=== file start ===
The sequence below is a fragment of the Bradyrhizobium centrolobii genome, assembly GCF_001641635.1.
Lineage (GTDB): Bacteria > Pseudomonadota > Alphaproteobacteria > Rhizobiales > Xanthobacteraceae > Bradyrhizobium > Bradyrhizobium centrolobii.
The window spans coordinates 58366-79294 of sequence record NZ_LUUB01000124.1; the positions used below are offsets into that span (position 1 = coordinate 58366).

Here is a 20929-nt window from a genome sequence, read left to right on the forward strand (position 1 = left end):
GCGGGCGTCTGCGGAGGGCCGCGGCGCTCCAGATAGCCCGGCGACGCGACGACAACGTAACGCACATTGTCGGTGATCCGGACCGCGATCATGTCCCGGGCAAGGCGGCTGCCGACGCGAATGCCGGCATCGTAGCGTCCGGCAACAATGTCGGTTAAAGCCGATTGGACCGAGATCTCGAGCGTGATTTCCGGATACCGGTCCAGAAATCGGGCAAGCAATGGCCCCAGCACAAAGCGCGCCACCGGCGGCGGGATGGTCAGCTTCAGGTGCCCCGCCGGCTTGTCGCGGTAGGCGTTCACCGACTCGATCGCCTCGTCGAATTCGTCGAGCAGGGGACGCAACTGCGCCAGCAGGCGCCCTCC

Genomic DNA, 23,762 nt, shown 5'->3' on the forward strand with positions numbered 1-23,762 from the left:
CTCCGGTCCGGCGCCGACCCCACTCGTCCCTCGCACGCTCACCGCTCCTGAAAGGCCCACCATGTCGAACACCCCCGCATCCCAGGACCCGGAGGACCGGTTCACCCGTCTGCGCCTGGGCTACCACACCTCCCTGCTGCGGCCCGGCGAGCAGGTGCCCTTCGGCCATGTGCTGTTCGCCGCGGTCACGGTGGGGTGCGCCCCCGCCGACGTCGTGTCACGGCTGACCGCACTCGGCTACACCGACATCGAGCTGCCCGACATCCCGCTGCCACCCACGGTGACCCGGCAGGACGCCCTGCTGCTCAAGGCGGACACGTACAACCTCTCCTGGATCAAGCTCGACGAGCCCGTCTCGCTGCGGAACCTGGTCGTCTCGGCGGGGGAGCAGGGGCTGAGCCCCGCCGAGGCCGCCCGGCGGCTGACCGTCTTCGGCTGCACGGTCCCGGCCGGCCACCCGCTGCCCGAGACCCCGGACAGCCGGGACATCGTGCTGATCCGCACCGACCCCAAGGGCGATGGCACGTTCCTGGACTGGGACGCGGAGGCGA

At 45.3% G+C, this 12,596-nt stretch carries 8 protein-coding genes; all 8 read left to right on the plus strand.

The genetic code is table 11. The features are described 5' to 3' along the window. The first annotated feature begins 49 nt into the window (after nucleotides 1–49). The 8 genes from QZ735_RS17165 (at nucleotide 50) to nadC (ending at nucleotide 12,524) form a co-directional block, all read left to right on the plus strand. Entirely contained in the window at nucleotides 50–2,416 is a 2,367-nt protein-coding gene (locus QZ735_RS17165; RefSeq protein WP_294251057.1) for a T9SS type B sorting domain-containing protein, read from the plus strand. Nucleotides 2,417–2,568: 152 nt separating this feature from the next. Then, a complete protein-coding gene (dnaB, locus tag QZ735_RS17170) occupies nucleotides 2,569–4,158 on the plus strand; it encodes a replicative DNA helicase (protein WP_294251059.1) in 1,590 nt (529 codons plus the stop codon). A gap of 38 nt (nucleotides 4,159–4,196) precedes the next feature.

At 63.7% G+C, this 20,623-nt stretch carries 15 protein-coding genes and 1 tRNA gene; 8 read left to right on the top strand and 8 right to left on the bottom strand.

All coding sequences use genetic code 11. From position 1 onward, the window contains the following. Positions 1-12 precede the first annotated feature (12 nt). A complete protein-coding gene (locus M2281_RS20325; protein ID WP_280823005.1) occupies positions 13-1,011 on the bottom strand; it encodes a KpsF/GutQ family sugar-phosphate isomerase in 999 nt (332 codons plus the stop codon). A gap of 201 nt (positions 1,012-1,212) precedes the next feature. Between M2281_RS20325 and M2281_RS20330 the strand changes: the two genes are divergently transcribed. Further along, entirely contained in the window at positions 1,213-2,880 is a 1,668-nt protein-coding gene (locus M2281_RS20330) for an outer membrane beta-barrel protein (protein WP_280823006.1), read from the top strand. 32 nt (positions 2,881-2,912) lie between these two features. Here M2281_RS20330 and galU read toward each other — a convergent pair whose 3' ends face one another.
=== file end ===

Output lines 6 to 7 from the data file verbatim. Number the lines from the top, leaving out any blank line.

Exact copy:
Genomic DNA, 23,762 nt, shown 5'->3' on the forward strand with positions numbered 1-23,762 from the left:
CTCCGGTCCGGCGCCGACCCCACTCGTCCCTCGCACGCTCACCGCTCCTGAAAGGCCCACCATGTCGAACACCCCCGCATCCCAGGACCCGGAGGACCGGTTCACCCGTCTGCGCCTGGGCTACCACACCTCCCTGCTGCGGCCCGGCGAGCAGGTGCCCTTCGGCCATGTGCTGTTCGCCGCGGTCACGGTGGGGTGCGCCCCCGCCGACGTCGTGTCACGGCTGACCGCACTCGGCTACACCGACATCGAGCTGCCCGACATCCCGCTGCCACCCACGGTGACCCGGCAGGACGCCCTGCTGCTCAAGGCGGACACGTACAACCTCTCCTGGATCAAGCTCGACGAGCCCGTCTCGCTGCGGAACCTGGTCGTCTCGGCGGGGGAGCAGGGGCTGAGCCCCGCCGAGGCCGCCCGGCGGCTGACCGTCTTCGGCTGCACGGTCCCGGCCGGCCACCCGCTGCCCGAGACCCCGGACAGCCGGGACATCGTGCTGATCCGCACCGACCCCAAGGGCGATGGCACGTTCCTGGACTGGGACGCGGAGGCGA